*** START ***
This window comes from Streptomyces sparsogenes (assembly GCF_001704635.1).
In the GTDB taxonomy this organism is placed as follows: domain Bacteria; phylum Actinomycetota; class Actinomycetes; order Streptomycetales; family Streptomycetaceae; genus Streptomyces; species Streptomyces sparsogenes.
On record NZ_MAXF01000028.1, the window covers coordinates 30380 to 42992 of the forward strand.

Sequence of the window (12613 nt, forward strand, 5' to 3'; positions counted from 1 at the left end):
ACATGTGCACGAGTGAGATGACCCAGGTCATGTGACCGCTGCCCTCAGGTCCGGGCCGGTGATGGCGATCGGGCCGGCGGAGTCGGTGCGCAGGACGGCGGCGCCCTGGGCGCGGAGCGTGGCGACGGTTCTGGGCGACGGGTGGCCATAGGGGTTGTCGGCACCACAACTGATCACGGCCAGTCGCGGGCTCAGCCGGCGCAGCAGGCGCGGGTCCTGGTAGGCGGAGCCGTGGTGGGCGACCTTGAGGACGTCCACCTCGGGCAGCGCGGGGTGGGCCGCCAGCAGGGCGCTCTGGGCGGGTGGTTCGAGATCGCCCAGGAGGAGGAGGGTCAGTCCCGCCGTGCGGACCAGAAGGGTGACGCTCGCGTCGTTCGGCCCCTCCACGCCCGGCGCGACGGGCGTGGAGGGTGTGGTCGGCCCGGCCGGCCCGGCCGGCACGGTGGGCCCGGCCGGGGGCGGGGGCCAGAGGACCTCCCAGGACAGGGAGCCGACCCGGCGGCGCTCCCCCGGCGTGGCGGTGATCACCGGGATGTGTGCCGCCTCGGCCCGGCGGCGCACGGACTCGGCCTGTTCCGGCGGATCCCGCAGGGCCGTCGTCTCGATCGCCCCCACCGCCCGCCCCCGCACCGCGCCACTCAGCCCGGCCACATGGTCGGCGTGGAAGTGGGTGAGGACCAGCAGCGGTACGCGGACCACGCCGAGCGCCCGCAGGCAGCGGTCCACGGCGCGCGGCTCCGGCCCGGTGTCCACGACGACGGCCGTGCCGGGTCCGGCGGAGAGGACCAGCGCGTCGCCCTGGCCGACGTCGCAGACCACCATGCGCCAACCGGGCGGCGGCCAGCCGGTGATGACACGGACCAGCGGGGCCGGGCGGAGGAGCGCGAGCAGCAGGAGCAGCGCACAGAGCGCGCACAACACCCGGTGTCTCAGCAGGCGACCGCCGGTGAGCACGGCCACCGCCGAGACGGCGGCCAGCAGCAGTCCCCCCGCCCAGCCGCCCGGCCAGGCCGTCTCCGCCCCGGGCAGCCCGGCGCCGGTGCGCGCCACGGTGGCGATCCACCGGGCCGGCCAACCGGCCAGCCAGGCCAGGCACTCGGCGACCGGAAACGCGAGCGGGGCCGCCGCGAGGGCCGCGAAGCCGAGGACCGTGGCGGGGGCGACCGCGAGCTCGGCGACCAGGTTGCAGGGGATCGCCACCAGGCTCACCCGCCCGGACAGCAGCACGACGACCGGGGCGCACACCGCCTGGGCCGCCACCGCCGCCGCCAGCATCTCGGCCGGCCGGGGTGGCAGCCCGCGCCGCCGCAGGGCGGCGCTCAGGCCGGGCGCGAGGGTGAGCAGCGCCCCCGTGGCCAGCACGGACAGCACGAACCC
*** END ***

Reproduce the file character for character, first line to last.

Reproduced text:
This window comes from Streptomyces sparsogenes (assembly GCF_001704635.1).
In the GTDB taxonomy this organism is placed as follows: domain Bacteria; phylum Actinomycetota; class Actinomycetes; order Streptomycetales; family Streptomycetaceae; genus Streptomyces; species Streptomyces sparsogenes.
On record NZ_MAXF01000028.1, the window covers coordinates 30380 to 42992 of the forward strand.

Sequence of the window (12613 nt, forward strand, 5' to 3'; positions counted from 1 at the left end):
ACATGTGCACGAGTGAGATGACCCAGGTCATGTGACCGCTGCCCTCAGGTCCGGGCCGGTGATGGCGATCGGGCCGGCGGAGTCGGTGCGCAGGACGGCGGCGCCCTGGGCGCGGAGCGTGGCGACGGTTCTGGGCGACGGGTGGCCATAGGGGTTGTCGGCACCACAACTGATCACGGCCAGTCGCGGGCTCAGCCGGCGCAGCAGGCGCGGGTCCTGGTAGGCGGAGCCGTGGTGGGCGACCTTGAGGACGTCCACCTCGGGCAGCGCGGGGTGGGCCGCCAGCAGGGCGCTCTGGGCGGGTGGTTCGAGATCGCCCAGGAGGAGGAGGGTCAGTCCCGCCGTGCGGACCAGAAGGGTGACGCTCGCGTCGTTCGGCCCCTCCACGCCCGGCGCGACGGGCGTGGAGGGTGTGGTCGGCCCGGCCGGCCCGGCCGGCACGGTGGGCCCGGCCGGGGGCGGGGGCCAGAGGACCTCCCAGGACAGGGAGCCGACCCGGCGGCGCTCCCCCGGCGTGGCGGTGATCACCGGGATGTGTGCCGCCTCGGCCCGGCGGCGCACGGACTCGGCCTGTTCCGGCGGATCCCGCAGGGCCGTCGTCTCGATCGCCCCCACCGCCCGCCCCCGCACCGCGCCACTCAGCCCGGCCACATGGTCGGCGTGGAAGTGGGTGAGGACCAGCAGCGGTACGCGGACCACGCCGAGCGCCCGCAGGCAGCGGTCCACGGCGCGCGGCTCCGGCCCGGTGTCCACGACGACGGCCGTGCCGGGTCCGGCGGAGAGGACCAGCGCGTCGCCCTGGCCGACGTCGCAGACCACCATGCGCCAACCGGGCGGCGGCCAGCCGGTGATGACACGGACCAGCGGGGCCGGGCGGAGGAGCGCGAGCAGCAGGAGCAGCGCACAGAGCGCGCACAACACCCGGTGTCTCAGCAGGCGACCGCCGGTGAGCACGGCCACCGCCGAGACGGCGGCCAGCAGCAGTCCCCCCGCCCAGCCGCCCGGCCAGGCCGTCTCCGCCCCGGGCAGCCCGGCGCCGGTGCGCGCCACGGTGGCGATCCACCGGGCCGGCCAACCGGCCAGCCAGGCCAGGCACTCGGCGACCGGAAACGCGAGCGGGGCCGCCGCGAGGGCCGCGAAGCCGAGGACCGTGGCGGGGGCGACCGCGAGCTCGGCGACCAGGTTGCAGGGGATCGCCACCAGGCTCACCCGCCCGGACAGCAGCACGACGACCGGGGCGCACACCGCCTGGGCCGCCACCGCCGCCGCCAGCATCTCGGCCGGCCGGGGTGGCAGCCCGCGCCGCCGCAGGGCGGCGCTCAGGCCGGGCGCGAGGGTGAGCAGCGCCCCCGTGGCCAGCACGGACAGCACGAACCC